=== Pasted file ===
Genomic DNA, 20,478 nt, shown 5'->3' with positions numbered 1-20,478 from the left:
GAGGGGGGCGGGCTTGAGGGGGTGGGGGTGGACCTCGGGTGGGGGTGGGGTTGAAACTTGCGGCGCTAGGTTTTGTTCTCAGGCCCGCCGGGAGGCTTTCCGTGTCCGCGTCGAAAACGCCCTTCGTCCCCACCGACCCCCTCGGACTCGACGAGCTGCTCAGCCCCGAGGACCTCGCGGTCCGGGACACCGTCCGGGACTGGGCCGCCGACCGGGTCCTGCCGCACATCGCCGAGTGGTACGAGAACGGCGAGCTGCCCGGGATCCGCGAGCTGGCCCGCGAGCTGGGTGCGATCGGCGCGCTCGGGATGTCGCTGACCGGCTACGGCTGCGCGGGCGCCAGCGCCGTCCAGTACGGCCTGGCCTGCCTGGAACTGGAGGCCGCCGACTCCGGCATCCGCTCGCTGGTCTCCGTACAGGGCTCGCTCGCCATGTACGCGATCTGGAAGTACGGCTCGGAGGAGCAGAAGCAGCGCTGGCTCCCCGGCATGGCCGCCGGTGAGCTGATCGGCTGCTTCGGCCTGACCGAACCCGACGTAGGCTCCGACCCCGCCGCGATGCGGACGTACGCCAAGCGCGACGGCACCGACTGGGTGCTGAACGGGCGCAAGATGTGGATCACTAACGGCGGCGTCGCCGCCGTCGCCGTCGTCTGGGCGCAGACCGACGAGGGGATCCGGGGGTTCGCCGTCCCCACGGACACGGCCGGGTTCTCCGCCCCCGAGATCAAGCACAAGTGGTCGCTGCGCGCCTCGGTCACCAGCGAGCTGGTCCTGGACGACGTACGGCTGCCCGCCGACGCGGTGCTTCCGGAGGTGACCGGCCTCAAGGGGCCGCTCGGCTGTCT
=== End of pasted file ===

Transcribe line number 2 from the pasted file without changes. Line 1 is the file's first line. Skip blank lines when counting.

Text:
GAGGGGGGCGGGCTTGAGGGGGTGGGGGTGGACCTCGGGTGGGGGTGGGGTTGAAACTTGCGGCGCTAGGTTTTGTTCTCAGGCCCGCCGGGAGGCTTTCCGTGTCCGCGTCGAAAACGCCCTTCGTCCCCACCGACCCCCTCGGACTCGACGAGCTGCTCAGCCCCGAGGACCTCGCGGTCCGGGACACCGTCCGGGACTGGGCCGCCGACCGGGTCCTGCCGCACATCGCCGAGTGGTACGAGAACGGCGAGCTGCCCGGGATCCGCGAGCTGGCCCGCGAGCTGGGTGCGATCGGCGCGCTCGGGATGTCGCTGACCGGCTACGGCTGCGCGGGCGCCAGCGCCGTCCAGTACGGCCTGGCCTGCCTGGAACTGGAGGCCGCCGACTCCGGCATCCGCTCGCTGGTCTCCGTACAGGGCTCGCTCGCCATGTACGCGATCTGGAAGTACGGCTCGGAGGAGCAGAAGCAGCGCTGGCTCCCCGGCATGGCCGCCGGTGAGCTGATCGGCTGCTTCGGCCTGACCGAACCCGACGTAGGCTCCGACCCCGCCGCGATGCGGACGTACGCCAAGCGCGACGGCACCGACTGGGTGCTGAACGGGCGCAAGATGTGGATCACTAACGGCGGCGTCGCCGCCGTCGCCGTCGTCTGGGCGCAGACCGACGAGGGGATCCGGGGGTTCGCCGTCCCCACGGACACGGCCGGGTTCTCCGCCCCCGAGATCAAGCACAAGTGGTCGCTGCGCGCCTCGGTCACCAGCGAGCTGGTCCTGGACGACGTACGGCTGCCCGCCGACGCGGTGCTTCCGGAGGTGACCGGCCTCAAGGGGCCGCTCGGCTGTCT